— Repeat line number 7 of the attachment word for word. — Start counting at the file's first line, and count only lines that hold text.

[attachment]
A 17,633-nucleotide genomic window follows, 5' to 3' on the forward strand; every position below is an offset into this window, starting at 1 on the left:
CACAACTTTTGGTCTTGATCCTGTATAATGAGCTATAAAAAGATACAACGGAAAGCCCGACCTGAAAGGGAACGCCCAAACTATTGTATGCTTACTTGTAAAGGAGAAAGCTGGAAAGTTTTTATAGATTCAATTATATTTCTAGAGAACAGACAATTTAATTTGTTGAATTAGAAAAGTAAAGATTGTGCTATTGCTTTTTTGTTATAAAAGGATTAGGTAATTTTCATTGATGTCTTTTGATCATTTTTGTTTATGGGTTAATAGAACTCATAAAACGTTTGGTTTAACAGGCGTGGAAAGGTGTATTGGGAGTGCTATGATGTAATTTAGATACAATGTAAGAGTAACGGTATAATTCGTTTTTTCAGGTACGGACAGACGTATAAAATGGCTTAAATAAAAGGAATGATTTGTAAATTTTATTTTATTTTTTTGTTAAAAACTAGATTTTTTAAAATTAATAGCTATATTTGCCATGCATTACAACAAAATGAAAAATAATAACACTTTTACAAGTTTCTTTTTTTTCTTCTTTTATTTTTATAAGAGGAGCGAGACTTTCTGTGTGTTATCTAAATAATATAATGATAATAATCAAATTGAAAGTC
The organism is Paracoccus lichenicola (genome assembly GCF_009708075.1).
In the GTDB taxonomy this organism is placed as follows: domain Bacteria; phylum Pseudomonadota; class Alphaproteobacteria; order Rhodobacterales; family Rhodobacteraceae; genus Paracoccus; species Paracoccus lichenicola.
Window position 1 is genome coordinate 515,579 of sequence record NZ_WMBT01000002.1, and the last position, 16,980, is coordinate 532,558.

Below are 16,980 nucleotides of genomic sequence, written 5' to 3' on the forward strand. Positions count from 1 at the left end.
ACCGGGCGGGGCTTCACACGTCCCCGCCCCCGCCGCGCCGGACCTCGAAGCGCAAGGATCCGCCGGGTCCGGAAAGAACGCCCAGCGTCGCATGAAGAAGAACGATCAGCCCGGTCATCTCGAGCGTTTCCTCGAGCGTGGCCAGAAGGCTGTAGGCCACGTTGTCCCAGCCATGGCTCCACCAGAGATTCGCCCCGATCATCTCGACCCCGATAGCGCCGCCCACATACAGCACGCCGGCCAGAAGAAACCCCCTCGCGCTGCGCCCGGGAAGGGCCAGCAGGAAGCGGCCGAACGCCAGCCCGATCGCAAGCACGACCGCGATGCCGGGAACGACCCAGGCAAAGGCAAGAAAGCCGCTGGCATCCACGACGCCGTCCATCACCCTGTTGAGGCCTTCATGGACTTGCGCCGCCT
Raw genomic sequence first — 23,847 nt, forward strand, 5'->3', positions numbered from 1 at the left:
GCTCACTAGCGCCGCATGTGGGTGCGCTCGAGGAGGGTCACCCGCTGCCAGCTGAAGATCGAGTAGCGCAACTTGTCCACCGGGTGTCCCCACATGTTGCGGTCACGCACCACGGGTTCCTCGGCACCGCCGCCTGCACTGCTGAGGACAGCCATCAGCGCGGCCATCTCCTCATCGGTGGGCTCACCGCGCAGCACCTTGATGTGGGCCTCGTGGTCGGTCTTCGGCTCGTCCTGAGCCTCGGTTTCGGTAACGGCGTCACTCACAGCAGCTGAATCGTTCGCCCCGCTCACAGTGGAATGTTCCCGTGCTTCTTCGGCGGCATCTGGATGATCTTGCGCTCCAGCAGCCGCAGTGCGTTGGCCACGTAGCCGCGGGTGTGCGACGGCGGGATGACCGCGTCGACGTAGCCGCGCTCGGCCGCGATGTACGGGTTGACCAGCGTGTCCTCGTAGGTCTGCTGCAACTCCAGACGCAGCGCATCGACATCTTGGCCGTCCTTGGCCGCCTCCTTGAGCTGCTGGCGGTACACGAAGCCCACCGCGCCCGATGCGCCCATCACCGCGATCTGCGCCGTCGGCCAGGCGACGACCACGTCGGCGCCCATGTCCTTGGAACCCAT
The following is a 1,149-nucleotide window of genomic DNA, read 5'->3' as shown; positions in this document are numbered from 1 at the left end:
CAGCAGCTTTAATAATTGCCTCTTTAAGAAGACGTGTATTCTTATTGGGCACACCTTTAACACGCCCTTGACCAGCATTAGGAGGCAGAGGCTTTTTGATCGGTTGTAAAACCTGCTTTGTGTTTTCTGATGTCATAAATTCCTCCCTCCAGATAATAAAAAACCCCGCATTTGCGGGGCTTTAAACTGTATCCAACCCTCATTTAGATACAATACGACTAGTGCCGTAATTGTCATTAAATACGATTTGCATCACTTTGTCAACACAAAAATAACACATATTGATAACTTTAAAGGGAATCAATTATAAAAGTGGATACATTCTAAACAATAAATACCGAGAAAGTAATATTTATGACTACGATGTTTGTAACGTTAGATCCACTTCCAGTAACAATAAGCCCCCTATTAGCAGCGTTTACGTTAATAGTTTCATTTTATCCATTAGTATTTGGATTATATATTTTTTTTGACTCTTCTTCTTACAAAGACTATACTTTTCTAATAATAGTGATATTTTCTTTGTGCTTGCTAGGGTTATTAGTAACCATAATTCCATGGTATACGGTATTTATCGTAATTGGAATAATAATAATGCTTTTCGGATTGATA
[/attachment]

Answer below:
ACCGGGCGGGGCTTCACACGTCCCCGCCCCCGCCGCGCCGGACCTCGAAGCGCAAGGATCCGCCGGGTCCGGAAAGAACGCCCAGCGTCGCATGAAGAAGAACGATCAGCCCGGTCATCTCGAGCGTTTCCTCGAGCGTGGCCAGAAGGCTGTAGGCCACGTTGTCCCAGCCATGGCTCCACCAGAGATTCGCCCCGATCATCTCGACCCCGATAGCGCCGCCCACATACAGCACGCCGGCCAGAAGAAACCCCCTCGCGCTGCGCCCGGGAAGGGCCAGCAGGAAGCGGCCGAACGCCAGCCCGATCGCAAGCACGACCGCGATGCCGGGAACGACCCAGGCAAAGGCAAGAAAGCCGCTGGCATCCACGACGCCGTCCATCACCCTGTTGAGGCCTTCATGGACTTGCGCCGCCT